Is it Autumn or Winter? It’s certainly dreary, with grey skys, rain, leaves whipping past the window: enough to dampen the spirits of even the hardened winter lover.  For many people from now until the Spring sunshine breaks through is a difficult time, despite even the Christmas cheer in mid December.

In Acupuncture, winter is a natural phase in the cycle of nature: by following a cycle of growth, fruition, shedding leaves and finally resting in the winter, nature – be it a single plant or an expanse of natural beauty – is able to continue, year after year.  Why should we presume that we can keep going 24/7?  We all know the benefits of a rest – but we still expect to keep going at the same pace, relentlessly.  Slowing down slightly, eating something warm and comforting, is not a crime, it’s a survival instinct.  I know that, left without an alarm clock, I naturally sleep for an hour longer at this time of year.  There is a natural rhythm that takes us into the quiet, yin energy of winter, to rest and repair, before Spring arrives with its promise of growth and renewed activity.

SAD (Seasonal Affective Disorder) affects one in three of us, and is diagnosed as regular changes in mood and behaviour which follow a seasonal pattern (source: MIND).  Symptoms include mood changes, sleep problems and depression, which can be very severe, impeding normal life.  A good overview of SAD, and how to detect it can be found at MIND:  It has many recommendations for treatment, which include heat lamps, talking therapies and antidepressants, as well as ideas on how to help yourself, such as taking exercise outside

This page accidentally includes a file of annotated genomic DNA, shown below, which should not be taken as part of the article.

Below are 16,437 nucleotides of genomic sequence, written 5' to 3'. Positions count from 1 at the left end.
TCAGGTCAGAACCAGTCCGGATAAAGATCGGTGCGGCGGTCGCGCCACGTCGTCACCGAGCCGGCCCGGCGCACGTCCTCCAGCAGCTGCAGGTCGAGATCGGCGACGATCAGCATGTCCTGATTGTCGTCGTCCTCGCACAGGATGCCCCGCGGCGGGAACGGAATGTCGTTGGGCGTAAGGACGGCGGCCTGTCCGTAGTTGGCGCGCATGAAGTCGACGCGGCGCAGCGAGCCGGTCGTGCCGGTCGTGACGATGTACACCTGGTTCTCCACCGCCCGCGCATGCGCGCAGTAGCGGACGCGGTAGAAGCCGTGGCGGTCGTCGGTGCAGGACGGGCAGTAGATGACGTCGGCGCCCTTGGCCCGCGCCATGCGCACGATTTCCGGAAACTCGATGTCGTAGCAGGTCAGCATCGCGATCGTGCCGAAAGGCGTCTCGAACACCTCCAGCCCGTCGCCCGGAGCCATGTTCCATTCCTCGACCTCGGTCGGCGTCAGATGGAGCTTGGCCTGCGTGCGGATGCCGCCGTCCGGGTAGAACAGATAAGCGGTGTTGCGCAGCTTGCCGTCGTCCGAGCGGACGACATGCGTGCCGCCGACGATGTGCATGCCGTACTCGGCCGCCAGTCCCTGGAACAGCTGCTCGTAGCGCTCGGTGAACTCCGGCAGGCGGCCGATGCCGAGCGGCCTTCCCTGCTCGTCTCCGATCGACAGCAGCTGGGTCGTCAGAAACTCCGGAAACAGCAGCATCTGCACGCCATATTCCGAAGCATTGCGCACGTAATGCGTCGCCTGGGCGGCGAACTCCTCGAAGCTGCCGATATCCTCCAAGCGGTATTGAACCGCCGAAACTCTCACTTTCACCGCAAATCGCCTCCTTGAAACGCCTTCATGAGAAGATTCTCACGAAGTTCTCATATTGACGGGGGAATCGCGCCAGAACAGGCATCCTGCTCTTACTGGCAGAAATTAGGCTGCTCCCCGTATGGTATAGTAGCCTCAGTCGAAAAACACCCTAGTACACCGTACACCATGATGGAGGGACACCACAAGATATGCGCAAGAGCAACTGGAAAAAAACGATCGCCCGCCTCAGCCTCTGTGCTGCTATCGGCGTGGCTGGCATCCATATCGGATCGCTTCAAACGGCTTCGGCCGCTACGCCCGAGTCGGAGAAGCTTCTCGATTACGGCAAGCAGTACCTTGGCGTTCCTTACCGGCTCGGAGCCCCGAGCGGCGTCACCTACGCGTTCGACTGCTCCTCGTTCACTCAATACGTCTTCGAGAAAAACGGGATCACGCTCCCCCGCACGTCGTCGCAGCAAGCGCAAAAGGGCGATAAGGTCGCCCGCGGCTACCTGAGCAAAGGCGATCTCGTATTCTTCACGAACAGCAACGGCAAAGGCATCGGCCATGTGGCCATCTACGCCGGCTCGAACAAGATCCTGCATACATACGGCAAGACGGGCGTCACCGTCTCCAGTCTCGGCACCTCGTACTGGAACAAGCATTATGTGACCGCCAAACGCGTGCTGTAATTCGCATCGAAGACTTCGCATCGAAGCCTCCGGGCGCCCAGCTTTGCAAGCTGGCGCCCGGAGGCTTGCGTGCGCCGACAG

If you don’t feel you have SAD, but still feel down at this time of year, try mood-boosting – here are 20 tips:

Acupuncture can help many people with the seasonal change – it encourages our bodies to embrace a natural rhythm.  I see many people at this time of year, and post Christmas for a “seasonal top up”, to help their energy flow more freely, and release endorphines. Studies indicate that acupuncture can have a specific positive effect on depression by altering the brain’s mood chemistry, increasing production of serotonin (Sprott 1998) and endorphins (Wang 2010).

And, now that the sun’s come out, I’m off to don coat, hat and scarf, and go for a walk…

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